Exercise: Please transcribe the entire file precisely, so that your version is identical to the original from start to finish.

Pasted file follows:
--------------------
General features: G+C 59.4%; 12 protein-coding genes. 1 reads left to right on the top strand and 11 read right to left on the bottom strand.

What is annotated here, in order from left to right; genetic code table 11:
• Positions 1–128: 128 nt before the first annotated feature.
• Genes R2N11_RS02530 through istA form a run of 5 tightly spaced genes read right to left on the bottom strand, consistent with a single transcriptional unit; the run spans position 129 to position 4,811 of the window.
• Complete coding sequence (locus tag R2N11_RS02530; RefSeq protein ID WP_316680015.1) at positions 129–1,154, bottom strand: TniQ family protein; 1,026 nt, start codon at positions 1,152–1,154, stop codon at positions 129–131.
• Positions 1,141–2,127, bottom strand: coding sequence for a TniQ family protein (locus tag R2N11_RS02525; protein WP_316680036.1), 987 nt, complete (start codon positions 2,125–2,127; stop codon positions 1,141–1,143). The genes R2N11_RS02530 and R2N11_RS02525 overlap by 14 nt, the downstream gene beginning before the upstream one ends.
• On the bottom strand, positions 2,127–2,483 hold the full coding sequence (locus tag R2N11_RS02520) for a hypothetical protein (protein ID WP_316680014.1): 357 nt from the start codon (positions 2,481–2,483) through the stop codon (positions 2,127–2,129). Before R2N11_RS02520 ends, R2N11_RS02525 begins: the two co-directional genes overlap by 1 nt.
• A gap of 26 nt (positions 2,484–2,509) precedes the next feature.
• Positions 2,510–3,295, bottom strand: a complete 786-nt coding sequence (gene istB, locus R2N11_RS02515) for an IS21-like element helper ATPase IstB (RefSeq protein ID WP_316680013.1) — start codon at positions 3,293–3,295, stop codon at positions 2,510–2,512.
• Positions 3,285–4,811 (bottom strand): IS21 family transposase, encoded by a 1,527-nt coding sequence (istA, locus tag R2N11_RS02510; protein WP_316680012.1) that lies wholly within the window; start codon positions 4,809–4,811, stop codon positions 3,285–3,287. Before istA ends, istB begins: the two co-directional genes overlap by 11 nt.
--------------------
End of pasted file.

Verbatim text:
General features: G+C 59.4%; 12 protein-coding genes. 1 reads left to right on the top strand and 11 read right to left on the bottom strand.

What is annotated here, in order from left to right; genetic code table 11:
• Positions 1–128: 128 nt before the first annotated feature.
• Genes R2N11_RS02530 through istA form a run of 5 tightly spaced genes read right to left on the bottom strand, consistent with a single transcriptional unit; the run spans position 129 to position 4,811 of the window.
• Complete coding sequence (locus tag R2N11_RS02530; RefSeq protein ID WP_316680015.1) at positions 129–1,154, bottom strand: TniQ family protein; 1,026 nt, start codon at positions 1,152–1,154, stop codon at positions 129–131.
• Positions 1,141–2,127, bottom strand: coding sequence for a TniQ family protein (locus tag R2N11_RS02525; protein WP_316680036.1), 987 nt, complete (start codon positions 2,125–2,127; stop codon positions 1,141–1,143). The genes R2N11_RS02530 and R2N11_RS02525 overlap by 14 nt, the downstream gene beginning before the upstream one ends.
• On the bottom strand, positions 2,127–2,483 hold the full coding sequence (locus tag R2N11_RS02520) for a hypothetical protein (protein ID WP_316680014.1): 357 nt from the start codon (positions 2,481–2,483) through the stop codon (positions 2,127–2,129). Before R2N11_RS02520 ends, R2N11_RS02525 begins: the two co-directional genes overlap by 1 nt.
• A gap of 26 nt (positions 2,484–2,509) precedes the next feature.
• Positions 2,510–3,295, bottom strand: a complete 786-nt coding sequence (gene istB, locus R2N11_RS02515) for an IS21-like element helper ATPase IstB (RefSeq protein ID WP_316680013.1) — start codon at positions 3,293–3,295, stop codon at positions 2,510–2,512.
• Positions 3,285–4,811 (bottom strand): IS21 family transposase, encoded by a 1,527-nt coding sequence (istA, locus tag R2N11_RS02510; protein WP_316680012.1) that lies wholly within the window; start codon positions 4,809–4,811, stop codon positions 3,285–3,287. Before istA ends, istB begins: the two co-directional genes overlap by 11 nt.